Kraków’s smog free project
Daan Roosegaarde’s Smog Free Tower in Park Jordana in Kraków, Poland, works like a giant air purification vacuum cleaner. Such towers may in time dot the landscape, both rural and urban, just as solar panels and wind farms that are continuing to spread and provide cleaner energy across the world.
Visitors to Park Jordana in Kraków may be surprised to find a seven-meter high purification tower. This is part of the Smog Free Project, which is the work of artist and designer Daan Roosegaarde. The Smog Free Tower works like a giant vacuum cleaner, as it purifies 30,000 cubic meters of air an hour while using as little energy as a kitchen water boiler. Some of the compressed carbon is then used to make Smog Free Rings, one of which will be on display at MOCAK, a contemporary art museum in Kraków.
Towers such as Roosegaarde’s may in time dot the landscape, both rural and urban, just as solar panels and wind farms that are continuing to spread and provide cleaner energy across the world. The efforts of the global community to combat climate change have begun to envision a future of a carbon “net negative” as the ideal goal – a future in which more carbon is being captured than released into the atmosphere.
The Smog Free Project was first constructed in Rotterdam in 2015 and was tested for a year before moving on tour to China that is known for its urban smog problems. China has been working on air purification projects itself, with the biggest on record working in Xian at 100 meters. This tower runs on solar power and is able to clean 9,910,896.31 cubic feet of polluted air per day. This is just the beginning, as air purifiers four times the size at 500 meters, with cleaning ranges of 20 kilometers are in the process of being built near several more Chinese cities.
Other are approaching the growing movement towards negative emission technologies as an investment that may pay dividends both monetarily and environmentally. Billionaires like Bill Gates are teaming up with Harvard physicists who are working on models of air purification systems that convert carbon pollution in the air into a carbon neutral fuel. Meaning not just a reduction in smog and climate change in general, but the beginnings of a whole new decarbonated fueled economy. Considering the transport of goods and people account for almost one third of the world’s air pollution it could be as profitable as it is revolutionary. The process already has a name, Air to Fuels (A2F), and though it has its detractors, debate within those working on the challenges of climate change is healthier than no conversation at all.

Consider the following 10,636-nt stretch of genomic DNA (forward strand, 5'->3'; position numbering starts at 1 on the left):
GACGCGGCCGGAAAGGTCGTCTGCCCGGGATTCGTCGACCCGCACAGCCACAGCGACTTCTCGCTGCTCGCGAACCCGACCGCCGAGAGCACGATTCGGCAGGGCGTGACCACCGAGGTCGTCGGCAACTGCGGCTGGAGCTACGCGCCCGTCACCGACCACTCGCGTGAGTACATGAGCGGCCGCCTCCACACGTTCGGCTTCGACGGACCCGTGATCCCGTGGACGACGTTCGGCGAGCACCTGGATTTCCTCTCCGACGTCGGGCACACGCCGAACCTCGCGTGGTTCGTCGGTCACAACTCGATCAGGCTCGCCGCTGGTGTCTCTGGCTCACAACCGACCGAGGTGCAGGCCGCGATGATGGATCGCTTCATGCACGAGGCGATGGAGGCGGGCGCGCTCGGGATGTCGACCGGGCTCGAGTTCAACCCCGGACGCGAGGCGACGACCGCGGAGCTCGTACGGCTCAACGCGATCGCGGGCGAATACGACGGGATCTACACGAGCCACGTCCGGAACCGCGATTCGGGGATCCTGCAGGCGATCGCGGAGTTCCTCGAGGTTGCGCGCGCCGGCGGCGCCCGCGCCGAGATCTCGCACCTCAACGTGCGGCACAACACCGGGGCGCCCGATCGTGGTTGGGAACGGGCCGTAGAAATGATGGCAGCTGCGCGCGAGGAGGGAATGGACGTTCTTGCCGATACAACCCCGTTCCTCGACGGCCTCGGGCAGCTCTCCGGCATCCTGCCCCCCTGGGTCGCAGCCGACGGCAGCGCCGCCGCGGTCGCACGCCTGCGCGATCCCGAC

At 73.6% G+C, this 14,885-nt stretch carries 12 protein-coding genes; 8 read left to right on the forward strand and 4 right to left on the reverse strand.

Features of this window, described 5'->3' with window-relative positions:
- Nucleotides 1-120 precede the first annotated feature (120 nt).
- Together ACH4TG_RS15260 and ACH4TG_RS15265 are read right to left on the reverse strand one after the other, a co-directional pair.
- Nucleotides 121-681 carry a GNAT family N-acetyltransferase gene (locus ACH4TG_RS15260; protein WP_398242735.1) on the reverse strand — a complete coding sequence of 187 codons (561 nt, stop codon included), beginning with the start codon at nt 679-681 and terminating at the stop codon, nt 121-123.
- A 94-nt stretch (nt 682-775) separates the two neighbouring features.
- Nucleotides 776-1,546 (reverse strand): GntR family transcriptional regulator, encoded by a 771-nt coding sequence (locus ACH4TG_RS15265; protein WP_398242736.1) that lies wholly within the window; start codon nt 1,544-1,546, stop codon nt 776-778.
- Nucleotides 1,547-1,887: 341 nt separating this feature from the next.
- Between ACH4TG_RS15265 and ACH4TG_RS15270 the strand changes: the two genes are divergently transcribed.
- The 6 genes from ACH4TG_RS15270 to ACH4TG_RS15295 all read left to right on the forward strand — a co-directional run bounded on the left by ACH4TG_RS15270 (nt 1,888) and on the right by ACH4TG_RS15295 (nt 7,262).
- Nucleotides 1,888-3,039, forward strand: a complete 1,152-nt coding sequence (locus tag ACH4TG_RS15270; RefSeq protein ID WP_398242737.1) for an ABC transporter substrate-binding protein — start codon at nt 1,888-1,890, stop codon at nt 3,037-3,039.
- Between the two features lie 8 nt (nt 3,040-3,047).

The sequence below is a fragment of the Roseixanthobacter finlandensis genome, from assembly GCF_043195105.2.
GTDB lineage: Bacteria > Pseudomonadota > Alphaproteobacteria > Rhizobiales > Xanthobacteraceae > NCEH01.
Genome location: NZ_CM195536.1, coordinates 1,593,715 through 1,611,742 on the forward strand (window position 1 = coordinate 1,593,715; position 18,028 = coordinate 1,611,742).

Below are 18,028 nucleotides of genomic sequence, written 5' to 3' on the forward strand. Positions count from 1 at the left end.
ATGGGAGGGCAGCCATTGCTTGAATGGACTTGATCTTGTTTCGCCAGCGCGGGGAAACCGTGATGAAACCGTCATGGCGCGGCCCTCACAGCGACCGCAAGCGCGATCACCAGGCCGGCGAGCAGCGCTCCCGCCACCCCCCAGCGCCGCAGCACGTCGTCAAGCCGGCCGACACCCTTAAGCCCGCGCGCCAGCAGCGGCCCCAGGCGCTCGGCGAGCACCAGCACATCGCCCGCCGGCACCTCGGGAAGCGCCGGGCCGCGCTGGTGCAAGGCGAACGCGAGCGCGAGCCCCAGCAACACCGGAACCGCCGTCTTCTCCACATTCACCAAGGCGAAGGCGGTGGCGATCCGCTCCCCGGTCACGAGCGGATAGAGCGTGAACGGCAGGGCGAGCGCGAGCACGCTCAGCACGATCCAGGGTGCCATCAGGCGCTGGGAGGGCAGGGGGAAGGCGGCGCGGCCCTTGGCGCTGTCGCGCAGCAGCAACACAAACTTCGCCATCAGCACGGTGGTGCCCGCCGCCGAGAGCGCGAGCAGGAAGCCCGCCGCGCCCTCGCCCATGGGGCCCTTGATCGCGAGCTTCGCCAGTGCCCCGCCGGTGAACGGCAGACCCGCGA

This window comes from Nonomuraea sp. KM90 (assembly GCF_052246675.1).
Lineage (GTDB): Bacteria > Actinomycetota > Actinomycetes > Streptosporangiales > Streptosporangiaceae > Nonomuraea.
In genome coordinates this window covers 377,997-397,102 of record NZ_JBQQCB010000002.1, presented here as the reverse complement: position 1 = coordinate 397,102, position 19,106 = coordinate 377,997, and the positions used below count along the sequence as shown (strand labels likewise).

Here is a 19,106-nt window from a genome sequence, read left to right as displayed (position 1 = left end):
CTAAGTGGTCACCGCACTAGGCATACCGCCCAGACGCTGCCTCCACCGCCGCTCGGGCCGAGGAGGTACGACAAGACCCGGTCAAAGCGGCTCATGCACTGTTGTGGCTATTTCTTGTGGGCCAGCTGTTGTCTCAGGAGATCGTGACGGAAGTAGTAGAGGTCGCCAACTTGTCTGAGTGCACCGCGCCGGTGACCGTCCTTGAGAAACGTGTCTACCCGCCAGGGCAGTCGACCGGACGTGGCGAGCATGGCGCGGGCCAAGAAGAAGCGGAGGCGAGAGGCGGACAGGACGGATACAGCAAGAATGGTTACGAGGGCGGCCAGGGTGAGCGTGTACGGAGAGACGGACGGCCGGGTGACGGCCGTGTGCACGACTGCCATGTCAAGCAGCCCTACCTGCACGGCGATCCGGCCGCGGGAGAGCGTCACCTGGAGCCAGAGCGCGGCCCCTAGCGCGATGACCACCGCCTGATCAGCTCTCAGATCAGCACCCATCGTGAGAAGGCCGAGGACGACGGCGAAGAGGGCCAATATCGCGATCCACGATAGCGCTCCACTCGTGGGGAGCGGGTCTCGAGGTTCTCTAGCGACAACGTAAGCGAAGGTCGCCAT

But you do not need to be Bill Gates to work on clean air oriented projects as Roosegaarde has demonstrated. His Smog Free Project was originally funded through crowdsourcing on Kickstarter back in 2015 (raising more than double the projects goal). The interest in clean air and health issues are widespread, as roughly 80 per cent of those living in urban areas often breath air at qualities well above the WHO’s guidelines. Moreover, a recent study shows a connection between higher crime rates and high levels of air pollution. This highlights how smog impacts not only personal health but the community.
Climate change will have to be tackled from many different angles. But a cultural shift is being felt around the globe that action must be taken. Wind farms have already proven themselves useful in creating clean energy and the idea of a carbon neutral fuel is promising considering the wealth and education of those involved. Also, Roosegaarde’s Smog Free Project shows how air purification can add to the urban landscape artistically while at the same time cleaning this same environment. It brings to mind that old Bob Dylan song that some of the answers to the problem of smog and climate change maybe “Blowin’ in the Wind”.
The Smog Free Tower is open free of charge from February 16th to April 15th. MOCAK will host the Smog Free Project Pop Up Exhibition and have a Smog Free Ring on display.
Jim Blackburn is a freelance journalist based in Poland.